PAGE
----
WASHINGTON (CBS Local) -- Women who use permanent hair dye and chemical hair straighteners have a higher risk of developing breast cancer than women who don't use these products, according to a study released on Tuesday.
Researchers with the National Institutes of Health found that women who regularly used permanent hair dye in the year prior to enrolling in the study were 9 percent more likely than who women who didn't use hair dye to develop breast cancer.
The link was particularly evident among African-American women -- their use of permanent dye was associated with 45 percent higher breast cancer risk, while white women faced a 7 percent higher risk.
For heavy use of hair dye -- defined as once or more every five to eight weeks -- the risk increased to 60 percent for black women and 8 percent for white women.
The research team found little to no increase in breast cancer risk for semi-permanent or temporary dye use.
Hair straighteners were associated with 18 percent higher breast cancer risk for African American women while white women faced a 7 percent higher risk, fairly consistent across races.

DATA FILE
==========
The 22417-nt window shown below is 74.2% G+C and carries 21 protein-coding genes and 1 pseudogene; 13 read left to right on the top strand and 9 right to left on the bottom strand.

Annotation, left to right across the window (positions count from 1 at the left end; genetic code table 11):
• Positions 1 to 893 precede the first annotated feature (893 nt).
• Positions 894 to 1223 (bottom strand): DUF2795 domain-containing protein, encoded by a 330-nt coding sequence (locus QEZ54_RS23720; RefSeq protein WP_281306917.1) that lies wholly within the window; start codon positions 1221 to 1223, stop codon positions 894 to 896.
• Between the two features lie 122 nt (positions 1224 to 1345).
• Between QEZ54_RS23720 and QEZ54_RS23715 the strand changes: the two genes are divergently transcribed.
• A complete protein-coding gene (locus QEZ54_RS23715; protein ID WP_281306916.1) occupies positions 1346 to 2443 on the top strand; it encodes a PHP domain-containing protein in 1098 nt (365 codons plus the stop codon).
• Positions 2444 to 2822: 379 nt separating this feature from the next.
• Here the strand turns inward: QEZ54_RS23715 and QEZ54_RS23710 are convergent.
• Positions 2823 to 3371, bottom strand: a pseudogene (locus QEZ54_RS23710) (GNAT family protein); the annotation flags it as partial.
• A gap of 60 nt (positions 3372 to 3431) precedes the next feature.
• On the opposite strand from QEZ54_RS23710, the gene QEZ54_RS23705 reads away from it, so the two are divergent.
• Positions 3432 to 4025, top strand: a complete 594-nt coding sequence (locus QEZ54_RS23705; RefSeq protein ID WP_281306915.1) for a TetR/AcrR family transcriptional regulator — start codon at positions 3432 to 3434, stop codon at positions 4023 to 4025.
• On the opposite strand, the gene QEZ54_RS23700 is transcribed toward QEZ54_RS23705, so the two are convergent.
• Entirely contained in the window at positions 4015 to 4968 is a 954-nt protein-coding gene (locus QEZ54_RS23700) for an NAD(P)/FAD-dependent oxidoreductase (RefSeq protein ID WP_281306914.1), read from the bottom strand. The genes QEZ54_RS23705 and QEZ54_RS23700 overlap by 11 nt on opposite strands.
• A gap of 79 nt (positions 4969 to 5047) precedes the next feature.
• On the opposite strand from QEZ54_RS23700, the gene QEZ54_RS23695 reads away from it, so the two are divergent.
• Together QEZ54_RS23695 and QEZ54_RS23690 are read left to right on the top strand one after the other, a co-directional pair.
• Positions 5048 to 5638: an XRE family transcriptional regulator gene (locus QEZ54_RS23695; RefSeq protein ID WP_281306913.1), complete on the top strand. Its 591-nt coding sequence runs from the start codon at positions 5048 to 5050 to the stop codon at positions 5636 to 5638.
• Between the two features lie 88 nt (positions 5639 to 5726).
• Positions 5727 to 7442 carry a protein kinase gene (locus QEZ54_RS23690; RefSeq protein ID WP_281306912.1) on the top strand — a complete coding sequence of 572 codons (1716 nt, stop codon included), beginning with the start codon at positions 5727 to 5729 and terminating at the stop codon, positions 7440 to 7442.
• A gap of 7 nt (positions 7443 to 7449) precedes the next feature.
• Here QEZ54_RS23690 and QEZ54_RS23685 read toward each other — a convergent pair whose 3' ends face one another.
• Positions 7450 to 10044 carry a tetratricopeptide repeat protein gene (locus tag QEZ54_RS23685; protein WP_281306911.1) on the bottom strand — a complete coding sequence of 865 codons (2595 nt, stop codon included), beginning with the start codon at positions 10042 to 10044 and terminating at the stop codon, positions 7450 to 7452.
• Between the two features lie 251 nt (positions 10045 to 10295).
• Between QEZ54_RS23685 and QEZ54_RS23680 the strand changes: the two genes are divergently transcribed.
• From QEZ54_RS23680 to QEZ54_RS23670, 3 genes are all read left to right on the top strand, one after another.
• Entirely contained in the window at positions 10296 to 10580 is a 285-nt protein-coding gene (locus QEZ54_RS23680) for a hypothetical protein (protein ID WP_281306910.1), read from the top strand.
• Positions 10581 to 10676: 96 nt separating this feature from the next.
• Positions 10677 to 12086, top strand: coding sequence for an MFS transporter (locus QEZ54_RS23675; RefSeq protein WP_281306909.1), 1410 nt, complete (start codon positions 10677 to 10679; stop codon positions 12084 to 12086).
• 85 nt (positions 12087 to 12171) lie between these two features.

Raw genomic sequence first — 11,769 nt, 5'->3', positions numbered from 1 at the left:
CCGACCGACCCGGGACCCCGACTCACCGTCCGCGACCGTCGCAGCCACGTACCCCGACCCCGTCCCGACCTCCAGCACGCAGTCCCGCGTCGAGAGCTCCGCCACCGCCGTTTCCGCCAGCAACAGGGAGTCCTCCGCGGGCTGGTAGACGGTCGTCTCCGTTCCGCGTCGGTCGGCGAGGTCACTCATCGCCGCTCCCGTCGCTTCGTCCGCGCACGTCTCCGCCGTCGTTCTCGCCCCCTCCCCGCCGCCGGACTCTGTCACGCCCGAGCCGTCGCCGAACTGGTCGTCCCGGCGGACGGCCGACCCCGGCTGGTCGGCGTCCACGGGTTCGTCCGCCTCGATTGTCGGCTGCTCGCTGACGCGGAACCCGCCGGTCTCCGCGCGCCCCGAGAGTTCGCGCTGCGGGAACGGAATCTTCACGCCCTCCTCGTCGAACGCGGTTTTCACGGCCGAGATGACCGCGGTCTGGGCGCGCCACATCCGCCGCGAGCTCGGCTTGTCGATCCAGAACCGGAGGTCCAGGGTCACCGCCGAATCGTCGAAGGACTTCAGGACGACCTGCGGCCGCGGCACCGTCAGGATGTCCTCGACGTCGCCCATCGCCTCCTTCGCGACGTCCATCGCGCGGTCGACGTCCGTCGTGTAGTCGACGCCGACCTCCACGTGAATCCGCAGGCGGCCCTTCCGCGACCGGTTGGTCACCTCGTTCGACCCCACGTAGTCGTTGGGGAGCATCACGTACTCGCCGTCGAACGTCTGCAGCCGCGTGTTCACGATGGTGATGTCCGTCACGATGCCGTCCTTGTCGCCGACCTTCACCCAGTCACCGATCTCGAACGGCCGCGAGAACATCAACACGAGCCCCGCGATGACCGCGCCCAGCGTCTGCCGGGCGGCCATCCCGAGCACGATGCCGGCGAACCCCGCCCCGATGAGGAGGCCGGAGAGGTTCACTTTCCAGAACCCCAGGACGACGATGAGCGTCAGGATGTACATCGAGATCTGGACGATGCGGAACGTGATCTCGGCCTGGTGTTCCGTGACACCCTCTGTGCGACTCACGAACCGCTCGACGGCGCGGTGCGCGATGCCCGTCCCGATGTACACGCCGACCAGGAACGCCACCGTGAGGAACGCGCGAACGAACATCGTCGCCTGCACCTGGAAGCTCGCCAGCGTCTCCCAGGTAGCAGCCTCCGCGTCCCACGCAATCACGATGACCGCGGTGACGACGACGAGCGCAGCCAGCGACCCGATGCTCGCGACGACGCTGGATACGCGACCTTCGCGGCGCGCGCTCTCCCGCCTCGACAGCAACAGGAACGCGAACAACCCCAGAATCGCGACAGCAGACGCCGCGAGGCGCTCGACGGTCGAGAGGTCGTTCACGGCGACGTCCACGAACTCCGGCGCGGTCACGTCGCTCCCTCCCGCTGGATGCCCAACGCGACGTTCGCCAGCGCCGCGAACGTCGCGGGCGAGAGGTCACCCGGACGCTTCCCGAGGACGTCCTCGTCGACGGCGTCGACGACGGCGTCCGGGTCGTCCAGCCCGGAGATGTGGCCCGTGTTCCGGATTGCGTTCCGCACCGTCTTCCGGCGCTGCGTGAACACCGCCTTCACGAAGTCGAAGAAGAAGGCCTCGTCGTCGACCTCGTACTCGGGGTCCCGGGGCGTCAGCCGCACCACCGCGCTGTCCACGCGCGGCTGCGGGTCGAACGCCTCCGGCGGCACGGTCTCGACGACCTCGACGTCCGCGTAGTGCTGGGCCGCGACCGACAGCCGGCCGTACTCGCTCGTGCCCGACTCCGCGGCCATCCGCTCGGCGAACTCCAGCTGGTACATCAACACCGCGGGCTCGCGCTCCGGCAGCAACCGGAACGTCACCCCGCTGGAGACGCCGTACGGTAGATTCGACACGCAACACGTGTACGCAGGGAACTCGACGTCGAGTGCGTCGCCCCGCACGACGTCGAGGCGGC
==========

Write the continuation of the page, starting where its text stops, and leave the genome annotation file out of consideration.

Women who used the straighteners every five to eight weeks were 31 percent more likely to develop breast cancer.
The study, published online Wednesday in the International Journal of Cancer, used data from 46,709 women in the Sister Study, which recruited breast-cancer-free women whose sisters had been diagnosed with the disease.
Researchers say there's still not enough evidence make a firm recommendation on whether women should stop dying or straightening their hair, but it could be a way to lessen the risk of breast cancer.
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